I think we can all agree that this is bad.
February 21, 2008 10:48 PM   Subscribe

Im sure any and all corruption will be fully investigated and prosecuted to the fullest extent of the law by the Bush league Justice Department.
posted by T.D. Strange at 10:56 PM on February 21, 2008 [1 favorite]

I don't know how this could have happened with the institution of the excess profit tax, which is common in wartime to prevent profiteering.

What, we neglected to institute that tax?

posted by Astro Zombie at 11:10 PM on February 21, 2008 [2 favorites]

A common thread runs through these cases and other KBR scandals in Iraq, from allegations the firm failed to protect employees sexually assaulted by co-workers to findings that it charged $45 per can of soda: The Pentagon has outsourced crucial troop support jobs while slashing the number of government contract watchdogs.

I've said it before, and I'll say it again: The Pentagon is the largest money-laundering organization in human history.

It would be too obvious for Senators and Congressmen to just bolt out the door with suitcases full of money, so instead they send money (hundreds of billions of dollars -- half a trillion dollars this year alone) to the Pentagon. The Pentagon buys $45 cans of Dr. Pepper, $500 pencils, $8,000 toilet seats and so on. The difference between the actual and inflated price is then quietly scooped up by the contractors, who just happen to be best friends with the Congressmen who approved the spending in the first place.

Let's not even mention projects like the V-22 Osprey, a machine which arguably doesn't even work but we somehow still manage to spend ~50 billion dollars to build the damn thing. Yeah, it's just a stunning coincidence that it happens to be manufactured in critical congressional districts.

In modern America, war is just another way for elected officials to bring home the bacon. War is a money-making opportunity not just for the arms profiteers, but for the officials that the profiteers spend into office. As far as I'm concerned, America is already a fully-functioning kleptocracy. The fact that Supreme Leader isn't ripping the copper wires out of our homes to sell on the black market only means that it isn't profitable enough -- yet.
posted by Avenger at 11:32 PM on February 21, 2008 [8 favorites]

this is my surprised face... not wait here it is... oh damn is this the one... mutter mutter. That's right I threw it out, I am frankly no longer surprised by anyhting. They could announce tomorrow that Saddam was still alive, they really killed his beneficent twin brother, and I think I still wouldn't be surprised.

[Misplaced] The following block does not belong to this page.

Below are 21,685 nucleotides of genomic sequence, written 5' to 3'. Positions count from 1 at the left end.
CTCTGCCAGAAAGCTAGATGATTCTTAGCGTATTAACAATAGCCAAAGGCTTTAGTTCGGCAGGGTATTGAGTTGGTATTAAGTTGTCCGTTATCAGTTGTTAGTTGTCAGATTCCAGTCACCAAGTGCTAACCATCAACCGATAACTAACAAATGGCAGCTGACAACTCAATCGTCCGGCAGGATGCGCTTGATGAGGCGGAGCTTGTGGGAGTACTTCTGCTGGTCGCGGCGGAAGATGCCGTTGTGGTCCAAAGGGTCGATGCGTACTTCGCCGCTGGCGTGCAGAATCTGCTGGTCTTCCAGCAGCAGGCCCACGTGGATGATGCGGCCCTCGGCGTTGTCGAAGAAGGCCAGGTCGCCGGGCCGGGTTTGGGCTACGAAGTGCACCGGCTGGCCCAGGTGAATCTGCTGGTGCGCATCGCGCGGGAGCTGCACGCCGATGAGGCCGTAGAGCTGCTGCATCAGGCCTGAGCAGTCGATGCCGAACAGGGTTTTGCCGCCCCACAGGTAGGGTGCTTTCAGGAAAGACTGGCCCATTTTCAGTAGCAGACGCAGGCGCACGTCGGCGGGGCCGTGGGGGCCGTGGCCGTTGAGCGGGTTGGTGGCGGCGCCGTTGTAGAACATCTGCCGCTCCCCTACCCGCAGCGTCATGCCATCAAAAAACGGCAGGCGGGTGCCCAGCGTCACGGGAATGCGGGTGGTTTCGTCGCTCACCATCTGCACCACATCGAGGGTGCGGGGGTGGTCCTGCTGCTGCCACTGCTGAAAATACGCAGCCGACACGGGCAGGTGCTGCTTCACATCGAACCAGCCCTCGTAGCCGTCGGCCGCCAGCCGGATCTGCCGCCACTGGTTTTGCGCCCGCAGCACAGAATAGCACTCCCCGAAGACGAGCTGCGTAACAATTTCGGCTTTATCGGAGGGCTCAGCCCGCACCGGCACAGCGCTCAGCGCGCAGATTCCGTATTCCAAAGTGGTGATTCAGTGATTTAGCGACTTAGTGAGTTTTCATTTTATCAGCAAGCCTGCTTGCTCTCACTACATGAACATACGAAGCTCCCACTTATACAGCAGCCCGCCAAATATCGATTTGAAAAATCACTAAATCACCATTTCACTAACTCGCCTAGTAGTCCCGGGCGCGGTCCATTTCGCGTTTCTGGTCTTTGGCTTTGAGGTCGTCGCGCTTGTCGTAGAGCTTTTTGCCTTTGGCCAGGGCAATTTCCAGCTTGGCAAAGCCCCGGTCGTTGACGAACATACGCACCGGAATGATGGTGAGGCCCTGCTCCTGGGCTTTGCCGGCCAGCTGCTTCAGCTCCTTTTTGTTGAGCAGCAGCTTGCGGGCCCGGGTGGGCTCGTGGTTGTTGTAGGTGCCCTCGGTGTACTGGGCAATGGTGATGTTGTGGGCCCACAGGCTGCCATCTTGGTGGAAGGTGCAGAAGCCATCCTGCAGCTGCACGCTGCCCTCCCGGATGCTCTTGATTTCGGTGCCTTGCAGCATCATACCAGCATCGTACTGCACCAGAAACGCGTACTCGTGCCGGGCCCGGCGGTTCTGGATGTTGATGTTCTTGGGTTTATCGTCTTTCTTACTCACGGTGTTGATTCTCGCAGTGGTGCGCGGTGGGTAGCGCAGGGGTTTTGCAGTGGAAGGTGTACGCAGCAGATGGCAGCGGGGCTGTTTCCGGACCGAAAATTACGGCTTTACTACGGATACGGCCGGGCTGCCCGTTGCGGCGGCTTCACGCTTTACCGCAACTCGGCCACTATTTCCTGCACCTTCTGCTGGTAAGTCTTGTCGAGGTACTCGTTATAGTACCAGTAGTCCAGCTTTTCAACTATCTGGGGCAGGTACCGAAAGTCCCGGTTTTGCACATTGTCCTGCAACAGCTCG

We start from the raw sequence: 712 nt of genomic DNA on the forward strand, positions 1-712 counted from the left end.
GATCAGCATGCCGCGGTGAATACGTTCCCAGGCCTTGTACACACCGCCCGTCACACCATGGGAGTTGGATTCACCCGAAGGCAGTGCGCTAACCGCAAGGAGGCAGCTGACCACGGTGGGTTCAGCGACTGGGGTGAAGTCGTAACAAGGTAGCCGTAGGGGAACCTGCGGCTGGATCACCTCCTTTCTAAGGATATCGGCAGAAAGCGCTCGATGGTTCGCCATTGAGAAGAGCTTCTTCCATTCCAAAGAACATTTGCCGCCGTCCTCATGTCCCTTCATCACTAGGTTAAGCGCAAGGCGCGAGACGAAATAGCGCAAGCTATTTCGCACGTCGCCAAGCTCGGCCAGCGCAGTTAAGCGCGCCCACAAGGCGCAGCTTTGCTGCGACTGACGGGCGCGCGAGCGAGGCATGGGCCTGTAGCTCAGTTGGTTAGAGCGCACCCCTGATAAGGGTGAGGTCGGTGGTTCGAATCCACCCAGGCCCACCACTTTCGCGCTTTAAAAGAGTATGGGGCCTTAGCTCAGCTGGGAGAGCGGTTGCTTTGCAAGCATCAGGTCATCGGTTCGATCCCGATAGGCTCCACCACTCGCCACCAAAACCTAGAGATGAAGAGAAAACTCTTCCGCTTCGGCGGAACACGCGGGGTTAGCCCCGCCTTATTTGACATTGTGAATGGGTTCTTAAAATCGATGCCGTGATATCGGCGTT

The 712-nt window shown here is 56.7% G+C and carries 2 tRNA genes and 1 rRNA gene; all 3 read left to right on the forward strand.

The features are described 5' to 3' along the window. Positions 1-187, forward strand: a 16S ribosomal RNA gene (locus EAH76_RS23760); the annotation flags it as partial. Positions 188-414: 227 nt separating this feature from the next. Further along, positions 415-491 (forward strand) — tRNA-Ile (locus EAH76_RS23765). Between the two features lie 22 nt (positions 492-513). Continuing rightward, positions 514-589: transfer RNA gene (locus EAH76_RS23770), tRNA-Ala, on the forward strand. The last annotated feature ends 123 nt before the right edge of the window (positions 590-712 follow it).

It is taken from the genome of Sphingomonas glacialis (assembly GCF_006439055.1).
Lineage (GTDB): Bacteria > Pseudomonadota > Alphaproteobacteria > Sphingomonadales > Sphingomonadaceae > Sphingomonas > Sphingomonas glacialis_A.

posted by edgeways at 11:43 PM on February 21, 2008

How is this not treason?
posted by billyfleetwood at 11:48 PM on February 21, 2008

America: love it or leave it.
posted by Joseph Gurl at 11:55 PM on February 21, 2008

Eisenhower nailed it.

Why we fight.
posted by lalochezia at 12:08 AM on February 22, 2008 [3 favorites]

its interesting that the article posits they are cheating the US, (not the Iraqi people who presumably are supposed to be the true beneficiaries of this 'aid')
posted by mary8nne at 12:12 AM on February 22, 2008 [1 favorite]

America: love it or leave it.

Well that would be a reasonable sentiment if it we lived in a world of free movement of Labour (as well as so called 'free trade') but no... emmigration is not exactly straightforward. Where exactly would you be free to leave to?
posted by mary8nne at 12:19 AM on February 22, 2008 [1 favorite]

America: you can't beat 'em, and you can't join 'em.
posted by stavrosthewonderchicken at 12:56 AM on February 22, 2008 [1 favorite]

The system of blowing stuff up and then hiring some american firm to rebuild it is an institutionalised form of fleecing that far exceeds in scale the isolated examples mentioned here by a factor of literally millions. I could care less if someone has been accused of charging too much for a can of pop. The whole system is inherently flawed and always will be until we re-evaluate the true motivations for waging a war like this.
posted by Sir Mildred Pierce at 1:44 AM on February 22, 2008

America: you can't beat 'em, and you can't join 'em.

I always preferred George Carlin's dictum: if you can't beat 'em, arrange to have 'em beaten.
posted by Pope Guilty at 1:44 AM on February 22, 2008 [2 favorites]

This is all okay. Our children have promised to pick up the tab.
posted by srboisvert at 3:07 AM on February 22, 2008 [1 favorite]

Is 5:50 a.m. too early to start drinking? That is my new solution for everything.
posted by nax at 3:55 AM on February 22, 2008 [2 favorites]

How is this not treason?

None Dare Call it Treason
posted by CautionToTheWind at 4:29 AM on February 22, 2008

The Pentagon buys $45 cans of Dr. Pepper, $500 pencils, $8,000 toilet seats and so on.

Not that the Pentagon doesn't waste vast amounts of money, but there's more to this story than is commonly reported.
posted by hoverboards don't work on water at 5:25 AM on February 22, 2008 [4 favorites]

This administration is going to go down in history, along with the mainstream media, for double non-unspeak. The president talks about small government--but then allows creation of ancillary/de facto branches of the government that have no government oversight.

What is absolutely crazy to me, is that not only have the republicans drained our treasury but they are scrambling to create "treaties" with Iraq and Afghanistan that will last beyond this failed president. The bases that they are creating will need support--who better than KBR to provide it? McCain's "100 years" comment makes every defense contractor drool.

Sadly, I don't think that any Democrat will go after the graft and corruption, even after Bush leaves office.
posted by zerobyproxy at 5:40 AM on February 22, 2008

On the one hand, it's very clear that a great deal of fraud, waste and abuse went on in the first years of the occupation, due to a willful and systematic lack of oversight.

On the other, I considered it a minor miracle that I had reasonably fresh vegetables about %40 of the time in a mess hall on the outskirts of Baghdad, thanks to KBR. That broccoli had a long and expensive logistical tail attached to it, having flown from California to a war zone on the other side of the world. I'll bet that if you calculated the per-unit cost, it would be somewhere in the vicinity of $45 / head.

And goddamn if it didn't taste good.